The Standard Items

Let’s go ahead and start implementing the toolbar delegate methods now. The first one we want to implement is -toolbarAllowedItemIdentifiers:. The purpose of this method is to return to the toolbar an array of strings containing the identifiers of all the toolbar items that will go in the toolbar. For now we’ll simply create an array of the four standard toolbar item identifiers we said our toolbar would have (we’ll add our custom items after we get everything working with the standard set of items). Note that the order of the identifiers in the array is the order that the toolbar items will appear in the customization palette. Here is the first method:


- (NSArray *)toolbarAllowedItemIdentifiers:(NSToolbar*)toolbar
{
    return [NSArray arrayWithObjects:NSToolbarSeparatorItemIdentifier,
				     NSToolbarSpaceItemIdentifier,
				     NSToolbarFlexibleSpaceItemIdentifier,
				     NSToolbarCustomizeToolbarItemIdentifier, nil];
}

All we did was use NSArray’s -arrayWithObjects: method to create the return array. When using this method, remember that the list of objects must be terminated by nil. That’s all there is to it.

The next method we want to implement is -toolbarDefaultItemIdentifiers:. This method is similar in function to the method above. The difference is that it returns an array of identifiers for items that make up the default toolbar. Our default toolbar will consist of the customize toolbar item placed on the far right, which is achieved by inserting a flexible space item before the customize toolbar item. Again, the order of the identifiers in the array defines the order of the items in the default toolbar.


- (NSArray *)toolbarDefaultItemIdentifiers:(NSToolbar*)toolbar
{
    return [NSArray arrayWithObjects:NSToolbarFlexibleSpaceItemIdentifier,
				     NSToolbarCustomizeToolbarItemIdentifier, nil];
}

The third and final method we are required to implement is -toolbar:itemForItemIdentifier:willBeInsertedIntoToolbar: (aka -toolbar). This method contains the meat of a toolbar implementation. Here is where we actually create the toolbar items.

Initializing an instance of NSToolbarItem is done using the -initWithIdentifier: method. In this method we supply the identifier of the toolbar item given by the argument of itemforItemIdentifier:. If the identifier is one for the standard toolbar items, then an instance of NSToolbarItem is initialized, fully configured to perform the specified standard function.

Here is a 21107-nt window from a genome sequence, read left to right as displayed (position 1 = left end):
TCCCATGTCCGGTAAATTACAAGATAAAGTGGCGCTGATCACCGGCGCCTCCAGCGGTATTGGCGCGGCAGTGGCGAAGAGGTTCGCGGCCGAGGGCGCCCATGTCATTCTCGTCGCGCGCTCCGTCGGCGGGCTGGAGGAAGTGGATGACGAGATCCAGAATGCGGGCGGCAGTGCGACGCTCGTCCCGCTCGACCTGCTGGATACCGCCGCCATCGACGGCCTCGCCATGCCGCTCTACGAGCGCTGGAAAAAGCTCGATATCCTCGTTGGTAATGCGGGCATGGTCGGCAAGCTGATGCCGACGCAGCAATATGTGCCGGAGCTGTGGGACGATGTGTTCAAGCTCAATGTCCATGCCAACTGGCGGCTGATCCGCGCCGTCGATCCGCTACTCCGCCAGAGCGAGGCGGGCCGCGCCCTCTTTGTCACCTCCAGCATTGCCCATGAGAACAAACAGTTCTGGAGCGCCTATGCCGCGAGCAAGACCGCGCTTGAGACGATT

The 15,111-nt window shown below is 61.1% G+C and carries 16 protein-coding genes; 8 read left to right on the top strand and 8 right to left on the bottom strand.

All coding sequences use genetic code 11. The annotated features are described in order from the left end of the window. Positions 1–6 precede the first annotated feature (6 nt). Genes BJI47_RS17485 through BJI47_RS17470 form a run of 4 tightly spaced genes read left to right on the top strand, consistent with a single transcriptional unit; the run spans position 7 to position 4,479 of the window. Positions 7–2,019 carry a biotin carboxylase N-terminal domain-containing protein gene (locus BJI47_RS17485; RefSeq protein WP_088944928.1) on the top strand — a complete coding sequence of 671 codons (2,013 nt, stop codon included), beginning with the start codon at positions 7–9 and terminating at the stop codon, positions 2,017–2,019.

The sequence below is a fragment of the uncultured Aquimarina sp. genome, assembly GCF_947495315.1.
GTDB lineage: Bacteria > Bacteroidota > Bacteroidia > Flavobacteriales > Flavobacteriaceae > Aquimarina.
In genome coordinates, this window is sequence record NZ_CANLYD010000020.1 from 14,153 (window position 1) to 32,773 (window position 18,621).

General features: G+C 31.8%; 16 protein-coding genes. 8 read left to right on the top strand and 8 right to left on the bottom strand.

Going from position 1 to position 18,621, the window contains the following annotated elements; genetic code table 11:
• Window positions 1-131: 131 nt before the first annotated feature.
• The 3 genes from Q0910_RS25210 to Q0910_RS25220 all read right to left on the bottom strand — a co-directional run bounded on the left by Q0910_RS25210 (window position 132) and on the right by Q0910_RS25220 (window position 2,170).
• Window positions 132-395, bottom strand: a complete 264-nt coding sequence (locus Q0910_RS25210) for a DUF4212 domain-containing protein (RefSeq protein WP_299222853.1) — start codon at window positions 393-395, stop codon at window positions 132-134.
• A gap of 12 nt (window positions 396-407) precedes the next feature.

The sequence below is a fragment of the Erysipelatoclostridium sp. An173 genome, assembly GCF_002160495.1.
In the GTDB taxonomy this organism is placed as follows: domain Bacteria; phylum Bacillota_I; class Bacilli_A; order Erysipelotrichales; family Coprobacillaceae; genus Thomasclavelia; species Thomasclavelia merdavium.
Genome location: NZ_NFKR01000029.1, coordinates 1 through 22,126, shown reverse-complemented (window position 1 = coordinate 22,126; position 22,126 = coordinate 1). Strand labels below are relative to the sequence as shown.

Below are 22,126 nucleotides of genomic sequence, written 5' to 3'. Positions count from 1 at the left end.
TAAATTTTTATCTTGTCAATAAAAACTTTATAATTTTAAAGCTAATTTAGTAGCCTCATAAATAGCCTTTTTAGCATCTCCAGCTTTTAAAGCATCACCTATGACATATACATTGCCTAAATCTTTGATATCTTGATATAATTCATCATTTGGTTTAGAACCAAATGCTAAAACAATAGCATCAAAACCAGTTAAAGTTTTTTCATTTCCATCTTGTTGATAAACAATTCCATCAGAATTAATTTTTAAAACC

If the identifier is one other than the standard identifiers, then only the identifier is set. It is the duty of the programmer to perform further configuration for the item, which we will do soon for our custom items. For now, let's set things up to work with just the standard items:


- (NSToolbarItem *)toolbar:(NSToolbar *)toolbar
    itemForItemIdentifier:(NSString *)itemIdentifier
    willBeInsertedIntoToolbar:(BOOL)flag
{
    NSToolbarItem *item = [[NSToolbarItem alloc] initWithItemIdentifier:itemIdentifier];
    return [item autorelease];
}

We send the item an autorelease method since the toolbar retains the item that is returned by this method. We have no use for it otherwise, so we give up ownership of the object to the toolbar. The reason I used two lines of code here rather than one is that we’re going to sandwich some additional code between these two lines when we get to building our own toolbar items.

With the required delegate methods taken care of, there are a couple of other things we need to do before all is ready to go. One is to actually create the toolbar instance. We will do this in Controller’s -awakeFromNib method by calling a method called -setupToolbar, which we implement in our category in the following way:


- (void)setupToolbar
{
    NSToolbar *toolbar = [[NSToolbar alloc] initWithIdentifier:@"mainToolbar"];
    [toolbar autorelease];
    [toolbar setDelegate:self];
    [toolbar setAllowsUserCustomization:YES];
    [toolbar setAutosavesConfiguration:YES];
    [mainWindow setToolbar:[toolbar autorelease]];
}

What we did here was to create a new instance of NSToolbar and initialize it with initWithIdentifier:. The toolbar identifier can be anything you like. It is used internally by NSToolbar, and we won’t have any direct interaction with it.

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In the next line we set the delegate object of the toolbar to self, and then set some options for the toolbar -- the toolbar lets the user customize it, and it will automatically save any changes the user makes. In the last line of code we send a setToolbar message to mainWindow with [toolbar autorelease] as the argument. The same thinking that was behind autoreleasing the toolbar items before returning them applies here -- we want to relinquish ownership of toolbar to mainWindow.

The final thing we have to do is set up a menu item that will allow the user to open the customization panel. NSWindow provides us with an action method for running the toolbar’s customization palette called -runToolbarCustomizationPalette:. What we’ll do in Interface Builder (IB) is make mainWindow the target of a -runToolbarCustomizationPalette: action message sent by a "Customize Toolbar" menu item that we’ll add to the Window menu.